---- — Intelligent,
TO THE EDITOR: Andrew Brockway and I attended Beekmantown Central School at around the same time.
I know Andrew to be a compassionate, thoughtful and intelligent individual. I support Brockway for the BCS School Board because he understands how important sports are to children and won’t favor eliminating the program because it is only a small fraction of the general budget.
He also understands how the quality of education goes down when classes are too large and favors keeping them at the same level or smaller than they are currently.
Brockway also understands that a large number of residents are on fixed incomes and wants to stabilize property taxes.
I support Andrew Brockway for School Board, and I hope you will, too, on May 21.
KATIE MUNSON DUPREY
TO THE EDITOR: At an early age, our parents taught us the value of labor and savings.
My brothers and I had many “start-up” enterprises: night-crawler sales, mowing, raking, etc. We had our own bank accounts, and when we entered our small-town bank, the manager greeted us like we were “somebody.” We are forever grateful for that parental guidance.
I paid for three years of college but did not want to take out a loan to continue my education, so I enlisted. It wasn’t more than a year later I was participating in a free educational seminar in Vietnam, one I will never forget.
The GI Bill allowed me the opportunity to finish college all the way to the doctoral level, ABD. What had begun with soul-searching sociology ended with a master’s in education. I secured permanent certification as a social studies teacher, guidance counselor and school administrator (principal and district).
My work in the private and public sectors gave me great perspective on the advantages and disadvantages of both. Many of those years were spent in the field of education.
Soon after I moved to Plattsburgh I began attending School Board meetings, which were disappointing. Any suggestions were rebuffed in a way that implied I was not well informed.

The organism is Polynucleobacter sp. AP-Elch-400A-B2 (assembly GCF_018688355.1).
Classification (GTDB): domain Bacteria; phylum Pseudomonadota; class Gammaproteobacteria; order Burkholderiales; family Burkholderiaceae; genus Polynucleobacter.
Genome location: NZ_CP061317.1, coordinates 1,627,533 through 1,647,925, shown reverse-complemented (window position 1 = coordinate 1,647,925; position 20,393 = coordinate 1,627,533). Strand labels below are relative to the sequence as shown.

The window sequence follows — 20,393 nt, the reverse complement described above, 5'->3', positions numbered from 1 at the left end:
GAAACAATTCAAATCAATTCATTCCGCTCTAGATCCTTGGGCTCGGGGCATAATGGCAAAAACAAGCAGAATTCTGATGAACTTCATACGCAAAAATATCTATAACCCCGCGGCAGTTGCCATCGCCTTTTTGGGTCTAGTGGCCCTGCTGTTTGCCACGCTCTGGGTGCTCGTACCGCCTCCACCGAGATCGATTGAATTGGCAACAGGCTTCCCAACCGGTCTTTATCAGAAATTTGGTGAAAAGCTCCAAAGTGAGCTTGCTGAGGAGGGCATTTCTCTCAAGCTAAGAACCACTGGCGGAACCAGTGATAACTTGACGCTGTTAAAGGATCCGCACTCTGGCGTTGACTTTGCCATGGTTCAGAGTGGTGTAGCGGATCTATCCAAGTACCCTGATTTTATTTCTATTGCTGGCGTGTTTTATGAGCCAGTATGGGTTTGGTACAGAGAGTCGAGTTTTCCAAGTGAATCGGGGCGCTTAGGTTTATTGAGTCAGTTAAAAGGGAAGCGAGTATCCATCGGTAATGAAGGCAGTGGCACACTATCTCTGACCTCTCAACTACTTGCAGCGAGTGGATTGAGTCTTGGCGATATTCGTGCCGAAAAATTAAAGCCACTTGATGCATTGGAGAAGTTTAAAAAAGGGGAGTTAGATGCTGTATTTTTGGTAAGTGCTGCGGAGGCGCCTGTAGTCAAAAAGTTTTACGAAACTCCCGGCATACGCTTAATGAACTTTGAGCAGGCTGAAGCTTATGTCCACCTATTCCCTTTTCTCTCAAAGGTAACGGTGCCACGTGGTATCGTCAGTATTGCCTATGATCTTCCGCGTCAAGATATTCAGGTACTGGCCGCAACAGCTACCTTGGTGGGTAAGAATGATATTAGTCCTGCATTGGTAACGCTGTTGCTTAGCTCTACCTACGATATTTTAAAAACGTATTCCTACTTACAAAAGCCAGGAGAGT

I did my homework and found the board members were not doing theirs. Budgets were always in “crisis” mode, which was upsetting to the students, employees, parents and taxpayers.
Based on my information, the turmoil could be minimized, but seemingly the board enjoyed this drama.
If elected to the School Board, I will definitely work at enabling the programs to prosper by bringing more predictability in the budget process with open communication, transparency, accountability and sustainability.
WALTER PETER CHMURA
TO THE EDITOR: Ashleigh Livingston’s May 12 article summarized a public forum where health-insurance options for school employees were compared (Plan A versus Plan B).
The forum was informative and well attended. Most comments by employees and retirees shared the same sentiment: How can we survive without Plan A?
Plattsburgh Teachers Association President Mary Lou LaRocque-Megarr stated that switching plans is a complex decision and shouldn’t be made without research and discussion. Almost in the same breath, she continued: “No board member, no negotiating team wants the responsibility of someone losing their home because we’ve switched to Plan B.” That’s not discussion. That’s a fallacious comment intended to scare employees and retirees. The fear is evident in others’ comments.
From the outside, it looks as if a certain group of employees have both hands in the cookie jar and are trying to grab as much for themselves as possible, leaving only crumbs for the rest (kids, taxpayers, young employees).
LaRocque-Megarr continued “but, retirees, we’re not going to sell you out.”
Retirees, those in charge will not sell you out until their perks are threatened. Then, you’ll be sold out faster than you can say “wheels on the bus go round and round.” Just look at the programs and young teachers that have already been thrown under the bus.
LaRocque-Megarr, pull your hands out of the cookie jar long enough to step back and see the damage you are causing. Plan B more than meets your contractual terms. A switch to plan B will save millions and is the right thing to do.
Community, read Plan A/B terms, available on unitedforthekids.org, and compare them to your plan. You will be shocked. Get informed. Vote May 21 for responsible board candidates.